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Re: No RegExp Warning When Used With Replace

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  • douglascrockford
    ... Be consistently disciplined. That would be even nicer.
    Message 1 of 9 , Sep 21, 2012
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      --- In jslint_com@yahoogroups.com, "benxwhite" <ben.a.white@...> wrote:
      >
      >
      > I can understand how . and [^...] might be dangerous in a "match" regular expression, but in a replace I cannot see the harm in them.
      >
      > My typical example would be something like this
      >
      > var phone = myNumber.replace(/[^+0-9]/g, '');
      >
      > In this case, I'm removing all the "dangerous" characters.
      > It would be nice if a regular expression error was not thrown when used with in a replace method.


      Be consistently disciplined. That would be even nicer.
    • benxwhite
      ... Funny, your JSLint code seems to do the exact thing I m suggesting is not a problem.
      Message 2 of 9 , Sep 25, 2012
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        --- In jslint_com@yahoogroups.com, "douglascrockford" <douglas@...> wrote:
        >
        > --- In jslint_com@yahoogroups.com, "benxwhite" <ben.a.white@> wrote:
        > >
        > >
        > > I can understand how . and [^...] might be dangerous in a "match" regular expression, but in a replace I cannot see the harm in them.
        > >
        > > My typical example would be something like this
        > >
        > > var phone = myNumber.replace(/[^+0-9]/g, '');
        > >
        > > In this case, I'm removing all the "dangerous" characters.
        > > It would be nice if a regular expression error was not thrown when used with in a replace method.
        >
        >
        > Be consistently disciplined. That would be even nicer.
        >

        Funny, your JSLint code seems to do the exact thing I'm suggesting is not a problem.

        .replace(/"[^"\\\n\r]*"|true|false|null|-?\d+(?:\.\d*)?(?:[eE][+\-]?\d+)?/g, ']')

        Should I believe your words or your code?
        If I wanted to be "consistently disciplined", what would be the alternative code?
      • douglascrockford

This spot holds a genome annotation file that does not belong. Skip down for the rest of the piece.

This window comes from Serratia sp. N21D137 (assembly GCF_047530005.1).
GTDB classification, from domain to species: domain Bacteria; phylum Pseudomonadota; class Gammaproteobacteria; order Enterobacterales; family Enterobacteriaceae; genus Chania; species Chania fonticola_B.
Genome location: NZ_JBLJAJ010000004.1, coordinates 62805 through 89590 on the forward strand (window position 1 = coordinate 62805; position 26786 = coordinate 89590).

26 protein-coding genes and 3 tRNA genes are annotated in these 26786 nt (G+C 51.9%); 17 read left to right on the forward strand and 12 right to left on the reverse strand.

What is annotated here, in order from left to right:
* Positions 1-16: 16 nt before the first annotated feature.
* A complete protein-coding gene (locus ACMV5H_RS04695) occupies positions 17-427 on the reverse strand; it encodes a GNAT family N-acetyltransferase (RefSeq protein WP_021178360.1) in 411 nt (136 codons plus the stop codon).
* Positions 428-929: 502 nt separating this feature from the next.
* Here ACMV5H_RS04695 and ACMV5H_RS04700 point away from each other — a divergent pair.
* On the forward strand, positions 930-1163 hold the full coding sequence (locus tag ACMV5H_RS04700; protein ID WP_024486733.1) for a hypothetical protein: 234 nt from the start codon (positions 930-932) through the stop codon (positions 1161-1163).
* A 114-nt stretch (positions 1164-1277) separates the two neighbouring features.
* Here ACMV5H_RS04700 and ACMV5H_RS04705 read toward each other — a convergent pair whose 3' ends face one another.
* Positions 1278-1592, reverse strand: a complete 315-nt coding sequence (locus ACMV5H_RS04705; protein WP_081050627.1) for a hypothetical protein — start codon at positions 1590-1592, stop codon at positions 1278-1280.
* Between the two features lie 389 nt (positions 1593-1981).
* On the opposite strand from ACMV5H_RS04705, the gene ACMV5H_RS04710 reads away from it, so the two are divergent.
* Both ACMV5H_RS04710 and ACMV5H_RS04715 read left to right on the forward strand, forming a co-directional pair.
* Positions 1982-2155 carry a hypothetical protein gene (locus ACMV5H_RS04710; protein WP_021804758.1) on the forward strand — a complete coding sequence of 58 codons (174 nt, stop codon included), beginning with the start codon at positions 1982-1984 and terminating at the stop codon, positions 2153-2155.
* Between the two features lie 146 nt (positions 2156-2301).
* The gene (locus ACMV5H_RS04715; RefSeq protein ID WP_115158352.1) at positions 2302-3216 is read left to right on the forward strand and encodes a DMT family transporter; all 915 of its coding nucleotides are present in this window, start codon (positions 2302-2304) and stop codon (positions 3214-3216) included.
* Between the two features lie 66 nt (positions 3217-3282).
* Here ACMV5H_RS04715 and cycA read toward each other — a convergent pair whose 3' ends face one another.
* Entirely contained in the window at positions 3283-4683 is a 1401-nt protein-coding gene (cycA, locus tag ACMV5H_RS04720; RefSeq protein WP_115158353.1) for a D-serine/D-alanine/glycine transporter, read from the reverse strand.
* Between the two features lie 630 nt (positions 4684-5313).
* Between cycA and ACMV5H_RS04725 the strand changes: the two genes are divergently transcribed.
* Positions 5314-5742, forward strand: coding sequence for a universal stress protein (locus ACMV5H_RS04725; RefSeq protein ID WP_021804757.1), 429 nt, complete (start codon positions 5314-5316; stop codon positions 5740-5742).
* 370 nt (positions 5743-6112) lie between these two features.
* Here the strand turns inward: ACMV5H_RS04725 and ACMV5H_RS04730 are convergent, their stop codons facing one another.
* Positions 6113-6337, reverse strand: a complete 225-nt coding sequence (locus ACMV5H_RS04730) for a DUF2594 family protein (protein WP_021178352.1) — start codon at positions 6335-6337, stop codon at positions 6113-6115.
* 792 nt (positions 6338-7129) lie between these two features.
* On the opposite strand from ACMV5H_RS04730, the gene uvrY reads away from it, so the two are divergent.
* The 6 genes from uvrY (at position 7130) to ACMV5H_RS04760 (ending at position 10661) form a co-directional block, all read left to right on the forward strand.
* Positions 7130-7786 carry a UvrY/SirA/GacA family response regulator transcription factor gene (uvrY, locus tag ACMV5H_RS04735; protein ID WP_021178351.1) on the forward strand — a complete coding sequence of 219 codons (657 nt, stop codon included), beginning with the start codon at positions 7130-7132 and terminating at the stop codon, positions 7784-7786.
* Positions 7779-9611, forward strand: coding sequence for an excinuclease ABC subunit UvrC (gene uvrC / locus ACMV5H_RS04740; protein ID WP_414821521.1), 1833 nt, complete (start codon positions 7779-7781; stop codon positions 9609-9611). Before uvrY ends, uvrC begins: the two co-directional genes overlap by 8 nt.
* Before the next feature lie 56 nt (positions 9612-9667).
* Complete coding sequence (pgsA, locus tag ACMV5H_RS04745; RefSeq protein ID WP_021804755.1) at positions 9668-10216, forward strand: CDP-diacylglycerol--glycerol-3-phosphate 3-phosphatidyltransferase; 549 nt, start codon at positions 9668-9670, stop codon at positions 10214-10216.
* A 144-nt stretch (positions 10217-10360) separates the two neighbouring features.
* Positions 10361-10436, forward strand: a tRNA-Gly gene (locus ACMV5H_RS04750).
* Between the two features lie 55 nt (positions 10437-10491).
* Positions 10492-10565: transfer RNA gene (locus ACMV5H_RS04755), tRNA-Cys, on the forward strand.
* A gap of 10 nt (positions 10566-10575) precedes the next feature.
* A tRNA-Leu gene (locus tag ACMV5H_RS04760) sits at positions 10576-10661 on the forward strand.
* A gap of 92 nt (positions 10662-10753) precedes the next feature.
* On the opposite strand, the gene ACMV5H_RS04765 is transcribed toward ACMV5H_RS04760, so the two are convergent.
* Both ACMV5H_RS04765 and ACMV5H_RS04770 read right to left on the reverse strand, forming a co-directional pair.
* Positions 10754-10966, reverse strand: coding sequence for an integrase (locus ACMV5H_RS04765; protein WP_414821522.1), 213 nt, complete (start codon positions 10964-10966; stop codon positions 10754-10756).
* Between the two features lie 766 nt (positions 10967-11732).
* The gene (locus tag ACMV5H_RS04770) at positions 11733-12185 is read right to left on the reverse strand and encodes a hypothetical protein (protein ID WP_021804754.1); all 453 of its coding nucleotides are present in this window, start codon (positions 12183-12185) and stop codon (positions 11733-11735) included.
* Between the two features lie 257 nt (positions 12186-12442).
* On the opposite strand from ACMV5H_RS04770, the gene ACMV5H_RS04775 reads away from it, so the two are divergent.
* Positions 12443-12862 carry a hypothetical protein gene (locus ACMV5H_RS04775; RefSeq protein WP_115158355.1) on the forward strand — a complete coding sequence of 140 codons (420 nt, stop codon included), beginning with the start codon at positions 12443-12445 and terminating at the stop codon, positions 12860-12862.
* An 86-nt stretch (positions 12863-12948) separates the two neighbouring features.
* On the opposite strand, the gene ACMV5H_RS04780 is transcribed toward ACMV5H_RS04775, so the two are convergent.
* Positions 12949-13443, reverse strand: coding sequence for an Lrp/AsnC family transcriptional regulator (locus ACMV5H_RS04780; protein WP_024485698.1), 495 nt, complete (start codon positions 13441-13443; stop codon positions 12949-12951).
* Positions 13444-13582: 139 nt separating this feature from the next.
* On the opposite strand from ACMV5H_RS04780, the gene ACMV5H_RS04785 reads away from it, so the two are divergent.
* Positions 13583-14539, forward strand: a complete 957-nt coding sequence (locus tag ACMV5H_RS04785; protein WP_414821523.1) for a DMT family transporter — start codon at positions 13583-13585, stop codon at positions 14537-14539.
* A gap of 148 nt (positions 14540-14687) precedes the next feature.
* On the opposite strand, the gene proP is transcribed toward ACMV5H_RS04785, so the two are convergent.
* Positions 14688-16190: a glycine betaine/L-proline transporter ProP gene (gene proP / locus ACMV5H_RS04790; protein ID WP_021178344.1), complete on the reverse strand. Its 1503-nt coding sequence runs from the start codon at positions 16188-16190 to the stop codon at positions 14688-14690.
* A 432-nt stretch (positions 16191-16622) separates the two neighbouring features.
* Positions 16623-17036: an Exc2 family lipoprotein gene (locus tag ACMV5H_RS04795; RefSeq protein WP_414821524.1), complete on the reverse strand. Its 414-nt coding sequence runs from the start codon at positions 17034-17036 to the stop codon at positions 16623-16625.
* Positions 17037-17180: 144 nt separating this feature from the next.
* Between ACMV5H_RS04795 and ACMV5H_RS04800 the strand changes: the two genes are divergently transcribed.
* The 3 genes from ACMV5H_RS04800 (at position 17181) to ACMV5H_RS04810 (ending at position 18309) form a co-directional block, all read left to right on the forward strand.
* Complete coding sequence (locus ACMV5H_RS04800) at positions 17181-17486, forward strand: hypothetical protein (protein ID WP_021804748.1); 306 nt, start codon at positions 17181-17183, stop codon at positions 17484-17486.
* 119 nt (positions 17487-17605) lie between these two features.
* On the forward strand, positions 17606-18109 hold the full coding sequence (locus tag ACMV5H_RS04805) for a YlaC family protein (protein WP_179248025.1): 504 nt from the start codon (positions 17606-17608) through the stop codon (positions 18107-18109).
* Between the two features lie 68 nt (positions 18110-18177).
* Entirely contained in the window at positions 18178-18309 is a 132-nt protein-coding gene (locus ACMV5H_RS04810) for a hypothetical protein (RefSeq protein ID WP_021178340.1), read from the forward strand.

... What do you mean by funny? I don t see that statement in JSLint. JSLint does contain: /*jslint evil: true, nomen: true, regexp: true, todo: true */ return
        Message 3 of 9 , Sep 25, 2012
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          --- In jslint_com@yahoogroups.com, "benxwhite" <ben.a.white@...> wrote:
          >
          >
          >
          > --- In jslint_com@yahoogroups.com, "douglascrockford" <douglas@> wrote:
          > >
          > > --- In jslint_com@yahoogroups.com, "benxwhite" <ben.a.white@> wrote:
          > > >
          > > >
          > > > I can understand how . and [^...] might be dangerous in a "match" regular expression, but in a replace I cannot see the harm in them.
          > > >
          > > > My typical example would be something like this
          > > >
          > > > var phone = myNumber.replace(/[^+0-9]/g, '');
          > > >
          > > > In this case, I'm removing all the "dangerous" characters.
          > > > It would be nice if a regular expression error was not thrown when used with in a replace method.
          > >
          > >
          > > Be consistently disciplined. That would be even nicer.
          > >
          >
          > Funny, your JSLint code seems to do the exact thing I'm suggesting is not a problem.
          >
          > .replace(/"[^"\\\n\r]*"|true|false|null|-?\d+(?:\.\d*)?(?:[eE][+\-]?\d+)?/g, ']')
          >
          > Should I believe your words or your code?
          > If I wanted to be "consistently disciplined", what would be the alternative code?


          What do you mean by funny? I don't see that statement in JSLint. JSLint does contain:


          /*jslint
          evil: true, nomen: true, regexp: true, todo: true
          */

          return this.replace(/\{([^{}]*)\}/g, function (a, b) {


          Regexps are often used for input validation, and such validators often fail because . and [^ ] will match stuff in surprising ways. So by default, JSLint warns about these. It also provides a switch so that you can turn off the warning in cases where you are not doing input validation and are not concerned with what might be matched.

          So yes, you can do what JSLint does.
        • Joe Hansche
          I m curious because I want to learn: You re saying that regexp . and regexp [^ ] match inconsistently in different browsers, or is there a different
          Message 4 of 9 , Sep 26, 2012
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            I'm curious because I want to learn:

            You're saying that regexp "." and regexp "[^ ]" match inconsistently in
            different browsers, or is there a different "surprising" that you're
            referring to?

            Is the surprising part the ECMAScript definition, or just browsers and
            their rogue implementations?

            I've used these before, and didn't know they were buggy, so if there's
            something weird about these, I'm just curious to know.
            On Sep 25, 2012 12:31 PM, "douglascrockford" <douglas@...> wrote:

            > **
            >
            >
            > --- In jslint_com@yahoogroups.com, "benxwhite" <ben.a.white@...> wrote:
            > >
            > >
            > >
            > > --- In jslint_com@yahoogroups.com, "douglascrockford" <douglas@> wrote:
            > > >
            > > > --- In jslint_com@yahoogroups.com, "benxwhite" <ben.a.white@> wrote:
            > > > >
            > > > >